In Conversation: Wang Zheng-Ting

In Conversation: Wang Zheng-Ting

On ethnomusicology, the development process and performing the sheng.

In Conversation: Wang Zheng-Ting

On ethnomusicology, the development process and performing the sheng.

Congratulations on your recent performances of Kites of Tianjin! In this work, you perform on the sheng, a traditional Chinese instrument. What was your first experience of the sheng, and when did you start playing the instrument?

I grew up in a big family as an amateur music lover. My younger brother played multiple instruments, so when I was little I heard him playing violin, Chinese violin, harmonica and Chinese flute. Sometimes, I would try out his instruments when he was not home! Finally, when I was in primary school, I started to play Chinese flute, harmonica and violin properly. When I was in middle school, I was fascinated by the sound of the Chinese mouth organ, so I started practicing very hard and seriously. I can remember spending most of my free time practicing my instrument, because my aim was to be a professional musician, and during that period, becoming one was a very hard and competitive path.          

You traveled to Tianjin with Adam Simmons for this project - can you tell me a bit about that experience and how the creative development process was aided by the trip?

I think the trip was very important for the project's development. When we were in Tianjin, we tried to meet as many musicians and artists as possible; visiting the Conservatory, the Song Dancing Company, and attending the Tianjin Conservatory of Music final examinations. We also tried to eat the local street food and to talk to the locals as if we were local Tianjin people. I believe all these activities assisted Adam in the composition of the piece.        

The work is based on the "Wei Kites", which were made by Wei Yuantai for the Emporer. What is the story of these kites?

When we visit Wei Guoqiu's workshop, we found there were so many different kinds of kites; in the shapes of birds, fish, dragonflies, butterflies. I am not sure what kind of kites were made for the Emperor by Wei Yuantai, though we were told by Wei Guoqiu (the fourth generation maker of Wei Kites), that there are outdoor and indoor kites. Usually, the kites are for entertaining and for children to play with; they can be flown incredibly high. Ten years ago I brought Wei Guoqiu to Melbourne to celebrate the Chinese New Year and during the event, he flew a kite so high that the pilot in a helicopter was suspicious about what it was, and he got told to bring it down. When we saw each other in April this year, we spoke about the incident, and he told me that the kite he had flown that day was a very good one, and after he pulled it down a young man had asked him to sell it.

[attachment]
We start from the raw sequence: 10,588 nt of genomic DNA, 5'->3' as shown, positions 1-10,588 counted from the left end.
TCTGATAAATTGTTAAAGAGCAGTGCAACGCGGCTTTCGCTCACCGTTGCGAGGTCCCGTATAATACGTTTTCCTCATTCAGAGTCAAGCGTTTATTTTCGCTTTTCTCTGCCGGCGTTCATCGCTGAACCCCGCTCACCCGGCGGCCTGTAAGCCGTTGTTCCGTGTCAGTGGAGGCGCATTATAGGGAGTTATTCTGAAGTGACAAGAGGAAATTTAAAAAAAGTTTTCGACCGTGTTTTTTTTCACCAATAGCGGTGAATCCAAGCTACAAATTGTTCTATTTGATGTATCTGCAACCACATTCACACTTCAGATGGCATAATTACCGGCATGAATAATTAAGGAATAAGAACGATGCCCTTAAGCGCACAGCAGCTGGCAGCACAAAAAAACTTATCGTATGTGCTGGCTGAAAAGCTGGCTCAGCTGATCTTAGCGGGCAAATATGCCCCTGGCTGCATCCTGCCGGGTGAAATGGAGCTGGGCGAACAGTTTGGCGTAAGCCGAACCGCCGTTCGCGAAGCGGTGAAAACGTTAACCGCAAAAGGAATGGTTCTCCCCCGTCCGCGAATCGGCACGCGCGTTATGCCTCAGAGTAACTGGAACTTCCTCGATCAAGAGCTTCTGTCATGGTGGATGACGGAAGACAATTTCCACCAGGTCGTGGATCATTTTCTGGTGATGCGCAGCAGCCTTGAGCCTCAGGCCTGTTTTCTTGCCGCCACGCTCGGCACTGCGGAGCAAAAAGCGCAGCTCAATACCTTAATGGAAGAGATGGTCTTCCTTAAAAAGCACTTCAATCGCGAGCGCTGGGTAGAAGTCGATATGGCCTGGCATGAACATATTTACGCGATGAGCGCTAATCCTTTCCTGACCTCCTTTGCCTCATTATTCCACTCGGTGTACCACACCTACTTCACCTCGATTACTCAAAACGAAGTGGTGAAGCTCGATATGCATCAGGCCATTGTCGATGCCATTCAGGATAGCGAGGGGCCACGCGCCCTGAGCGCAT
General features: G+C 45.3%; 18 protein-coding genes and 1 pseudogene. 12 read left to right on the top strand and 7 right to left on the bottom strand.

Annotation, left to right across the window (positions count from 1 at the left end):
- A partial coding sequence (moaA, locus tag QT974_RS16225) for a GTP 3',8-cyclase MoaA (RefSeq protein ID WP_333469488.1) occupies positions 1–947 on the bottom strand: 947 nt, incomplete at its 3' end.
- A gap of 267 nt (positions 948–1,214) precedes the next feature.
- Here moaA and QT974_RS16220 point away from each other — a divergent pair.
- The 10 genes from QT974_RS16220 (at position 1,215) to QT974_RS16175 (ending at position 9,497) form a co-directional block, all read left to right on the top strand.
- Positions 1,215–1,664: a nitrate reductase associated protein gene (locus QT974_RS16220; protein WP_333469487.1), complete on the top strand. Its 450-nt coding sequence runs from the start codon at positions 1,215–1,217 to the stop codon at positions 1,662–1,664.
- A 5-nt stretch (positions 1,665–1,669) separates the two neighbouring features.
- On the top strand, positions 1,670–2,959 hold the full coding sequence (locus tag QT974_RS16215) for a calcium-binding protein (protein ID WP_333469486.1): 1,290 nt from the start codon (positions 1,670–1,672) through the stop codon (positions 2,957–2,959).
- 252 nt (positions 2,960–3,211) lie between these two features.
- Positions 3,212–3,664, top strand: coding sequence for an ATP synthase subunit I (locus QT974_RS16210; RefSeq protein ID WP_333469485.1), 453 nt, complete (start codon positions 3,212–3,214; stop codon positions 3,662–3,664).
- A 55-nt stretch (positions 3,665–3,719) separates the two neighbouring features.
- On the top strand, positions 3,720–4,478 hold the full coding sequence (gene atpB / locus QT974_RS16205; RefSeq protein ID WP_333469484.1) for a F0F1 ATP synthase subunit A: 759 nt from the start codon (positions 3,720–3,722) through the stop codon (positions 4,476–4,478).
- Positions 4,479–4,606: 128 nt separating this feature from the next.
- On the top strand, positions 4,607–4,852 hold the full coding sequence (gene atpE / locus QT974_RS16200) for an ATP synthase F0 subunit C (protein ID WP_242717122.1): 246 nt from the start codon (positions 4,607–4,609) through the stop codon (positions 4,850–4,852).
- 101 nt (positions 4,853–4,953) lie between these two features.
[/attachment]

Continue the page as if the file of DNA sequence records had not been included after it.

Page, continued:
As well as performing on the sheng, you have a Ph.D. in ethnomusicology. How have your academic studies assisted your performance practice?

I think my studies in ethnomusicology help me to think more about the things behind music making. They also help me to communicate well with my fellow musicians and ethnomusicologists through international conferences and publications. 

Do you have any advice for students interested in finding out more about ethnomusicology?

If you really love music and are interested in ethnomusicology please do so, though remember that there is not a huge demand for ethnomusicologists in the job market. I do it because I love the music and I am interested in the subject, and I think that's a good enough reason to focus on research. 

Finally, where can we hear you perform for the rest of 2018?

In September, I will assist the Melbourne Conservatorium of Music Symphony Orchestra on their tour to Singapore and Shanghai, and in December, will then perform again with Adam Simmons in Tianjin and Shanghai.

Hear Wang Zheng-Ting with Adam Simmons on their tour to Tianjin and Shanghai in December 2018. Photo by Sarah Walker.